A recent accident at a South Carolina plant proved fatal for a 39-year-old North Carolina husband and father, who was working his very first shift on the job. Another man was injured.
Our North Carolina and South Carolina workers’ compensation lawyers know those facts alone would be red flags, suggesting a company may not have provided enough training for a new hire, especially if conditions were potentially dangerous.
The incident happened late last month at a paper plant in Catawba, South Carolina. Officials with the U.S. Occupational Safety & Health Administration (OSHA) are investigating, though any formal conclusions are unlikely to be reached for at least six weeks. At this point, it is a suspected chemical incident. County emergency management officials say that three workers – including the victim, a man from Monroe, North Carolina, and his cousin, who was also working his first shift on the job as a contract employee – were cleaning a huge tank inside the plant’s generation area. There was a scheduled maintenance power outage around 1:30 a.m., at which point it is believed some type of chemical leaked into the tank, which is designed to suck up fumes from the mill’s generation area so they don’t pour into the general work area and put employees at risk.
While the men were cleaning, the alarm went off. The cousin and other worker were able to scramble out, but the victim was stuck suspended by a harness. His cousin later told reporters he ran to get help, and at first wasn’t taken seriously by supervisors.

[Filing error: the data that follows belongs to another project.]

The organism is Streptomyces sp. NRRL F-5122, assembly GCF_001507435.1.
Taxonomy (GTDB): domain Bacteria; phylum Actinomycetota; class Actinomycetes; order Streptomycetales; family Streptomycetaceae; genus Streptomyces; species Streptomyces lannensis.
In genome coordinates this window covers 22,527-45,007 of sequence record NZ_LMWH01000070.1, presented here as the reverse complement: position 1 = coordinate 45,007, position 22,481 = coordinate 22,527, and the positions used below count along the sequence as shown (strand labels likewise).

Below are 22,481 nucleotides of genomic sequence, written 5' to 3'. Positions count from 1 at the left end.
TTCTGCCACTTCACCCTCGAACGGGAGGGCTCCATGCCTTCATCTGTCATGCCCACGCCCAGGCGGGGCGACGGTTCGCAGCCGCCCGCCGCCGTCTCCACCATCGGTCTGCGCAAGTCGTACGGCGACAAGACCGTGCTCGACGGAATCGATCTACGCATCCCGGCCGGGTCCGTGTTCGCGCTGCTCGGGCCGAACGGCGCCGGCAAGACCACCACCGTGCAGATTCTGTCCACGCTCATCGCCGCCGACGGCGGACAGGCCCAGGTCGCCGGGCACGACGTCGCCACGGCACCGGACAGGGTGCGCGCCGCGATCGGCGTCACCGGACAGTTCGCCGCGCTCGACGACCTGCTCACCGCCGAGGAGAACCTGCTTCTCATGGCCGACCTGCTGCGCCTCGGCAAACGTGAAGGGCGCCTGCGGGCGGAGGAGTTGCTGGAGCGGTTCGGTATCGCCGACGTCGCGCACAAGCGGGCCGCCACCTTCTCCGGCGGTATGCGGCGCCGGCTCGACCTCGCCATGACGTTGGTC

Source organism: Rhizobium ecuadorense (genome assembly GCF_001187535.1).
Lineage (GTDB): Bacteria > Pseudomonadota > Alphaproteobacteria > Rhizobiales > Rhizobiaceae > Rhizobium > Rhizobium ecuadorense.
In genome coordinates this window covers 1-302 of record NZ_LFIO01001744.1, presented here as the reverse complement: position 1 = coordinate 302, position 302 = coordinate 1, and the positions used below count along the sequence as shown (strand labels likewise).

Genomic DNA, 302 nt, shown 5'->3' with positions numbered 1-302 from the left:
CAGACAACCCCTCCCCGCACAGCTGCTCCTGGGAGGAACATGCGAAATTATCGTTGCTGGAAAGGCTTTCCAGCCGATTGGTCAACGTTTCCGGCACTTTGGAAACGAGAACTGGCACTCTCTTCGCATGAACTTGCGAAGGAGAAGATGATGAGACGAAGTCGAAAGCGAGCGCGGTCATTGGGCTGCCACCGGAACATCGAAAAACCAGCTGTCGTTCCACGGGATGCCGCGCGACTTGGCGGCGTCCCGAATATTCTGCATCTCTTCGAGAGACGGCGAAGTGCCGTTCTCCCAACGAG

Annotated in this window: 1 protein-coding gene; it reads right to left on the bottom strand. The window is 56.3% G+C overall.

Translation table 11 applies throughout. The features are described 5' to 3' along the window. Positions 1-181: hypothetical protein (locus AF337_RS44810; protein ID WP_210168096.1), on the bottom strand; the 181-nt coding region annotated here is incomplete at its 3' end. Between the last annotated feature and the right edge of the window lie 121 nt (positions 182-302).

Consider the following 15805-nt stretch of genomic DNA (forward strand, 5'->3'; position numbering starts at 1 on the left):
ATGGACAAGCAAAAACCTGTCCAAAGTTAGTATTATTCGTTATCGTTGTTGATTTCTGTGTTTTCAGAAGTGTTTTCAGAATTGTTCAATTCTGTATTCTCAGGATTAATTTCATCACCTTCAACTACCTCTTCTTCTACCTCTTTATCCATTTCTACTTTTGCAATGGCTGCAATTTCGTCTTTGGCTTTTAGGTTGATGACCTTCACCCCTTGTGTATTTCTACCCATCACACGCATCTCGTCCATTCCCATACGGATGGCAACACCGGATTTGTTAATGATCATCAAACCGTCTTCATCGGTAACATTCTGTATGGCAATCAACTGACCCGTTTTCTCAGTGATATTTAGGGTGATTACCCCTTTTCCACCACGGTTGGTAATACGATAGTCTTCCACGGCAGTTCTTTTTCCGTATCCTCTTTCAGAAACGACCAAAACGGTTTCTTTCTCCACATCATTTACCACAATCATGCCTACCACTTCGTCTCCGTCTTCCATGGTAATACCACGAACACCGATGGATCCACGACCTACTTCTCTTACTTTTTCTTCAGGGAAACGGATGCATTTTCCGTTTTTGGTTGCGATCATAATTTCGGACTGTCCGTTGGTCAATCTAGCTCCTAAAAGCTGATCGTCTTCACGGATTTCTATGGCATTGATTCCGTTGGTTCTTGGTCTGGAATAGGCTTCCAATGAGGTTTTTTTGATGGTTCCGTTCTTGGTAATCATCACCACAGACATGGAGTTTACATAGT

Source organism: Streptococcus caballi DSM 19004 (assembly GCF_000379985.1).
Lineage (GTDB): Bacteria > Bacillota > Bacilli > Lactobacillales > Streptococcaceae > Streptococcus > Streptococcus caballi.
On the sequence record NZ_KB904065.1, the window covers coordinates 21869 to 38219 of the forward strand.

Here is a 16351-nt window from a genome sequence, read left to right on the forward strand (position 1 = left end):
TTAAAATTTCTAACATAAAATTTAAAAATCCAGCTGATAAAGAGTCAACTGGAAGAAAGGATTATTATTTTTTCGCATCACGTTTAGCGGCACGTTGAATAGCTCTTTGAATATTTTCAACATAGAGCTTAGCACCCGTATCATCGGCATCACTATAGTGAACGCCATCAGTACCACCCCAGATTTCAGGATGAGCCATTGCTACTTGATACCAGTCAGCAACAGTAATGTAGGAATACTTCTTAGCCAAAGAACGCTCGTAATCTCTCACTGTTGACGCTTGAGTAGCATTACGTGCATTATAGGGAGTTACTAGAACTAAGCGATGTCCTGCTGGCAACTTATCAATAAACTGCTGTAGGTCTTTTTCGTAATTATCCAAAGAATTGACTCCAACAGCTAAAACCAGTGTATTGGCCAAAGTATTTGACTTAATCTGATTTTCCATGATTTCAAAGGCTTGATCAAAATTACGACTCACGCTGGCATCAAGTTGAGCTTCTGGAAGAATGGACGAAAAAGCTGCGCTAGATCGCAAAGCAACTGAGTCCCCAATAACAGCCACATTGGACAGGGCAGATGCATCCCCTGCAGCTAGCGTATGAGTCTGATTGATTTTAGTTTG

By the time emergency crews were cleared to safely enter the tank, his wife was already on the scene, watching helplessly from outside. The worker, still strapped in his harness, had already died.
The plant later contended that the men were all equipped with the proper protective gear and were well-trained. The cousin disputes that account. He says that he and his cousin were given a short video to watch 12 hours prior to the shift. They were shown a respirator during training that reportedly failed, but the supervisor reportedly told them it was “fine.” He added that the same supervisor gave them the answers to a safety test they were to take prior to starting.
If OSHA’s investigation lends credence to these allegations, it would no doubt be an egregious violation of safety procedures. These are not simple formalities. As this situation shows, such procedures and equipment are required so that tragedies like this do not occur.
This is not the first time this particular company’s employees have been placed at risk. Last spring, a mixture of sodium hydroxide and other chemicals was sprayed on four workers in the plant’s pulping area after a suction valve burst. The workers had been wearing heavy duty protective gear, and still suffered second- and third-degree burns all over their bodies, including their eyes.
Also last year, a contractor was sprayed in the face with a toxic chemical while transferring it from a truck to a holding container. He was rushed to a nearby hospital.
Altogether last year, OSHA issued four serious violations against the company for failure to test its breathing equipment, install carbon monoxide alarms, train two workers or review its own Exposure Control Plan.
This plant was also the site where two workers were killed and several others injured in 2000 when several pipes exploded.
If you have been injured on the job and need a workers’ compensation lawyer in North Carolina or South Carolina, contact Grimes Teich Anderson LLP at 1.800.533.6845. Attorney Henry E. Teich is a North Carolina Board Certified Specialists in Workers’ Compensation.
NC worker dies in accident at York Co. paper plant, Jan. 22, 2013, By Jonathan McFadden, Herald Online
Widow makes serious allegations against paper plant after contractor’s death, Jan. 29, 2013, By Kristy Etheridge, WBTV-3
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North Carolina Hospital Fire Highlights Risks at Home and Work, Nov. 13, 2012, North Carolina Workers’ Compensation Lawyer Blog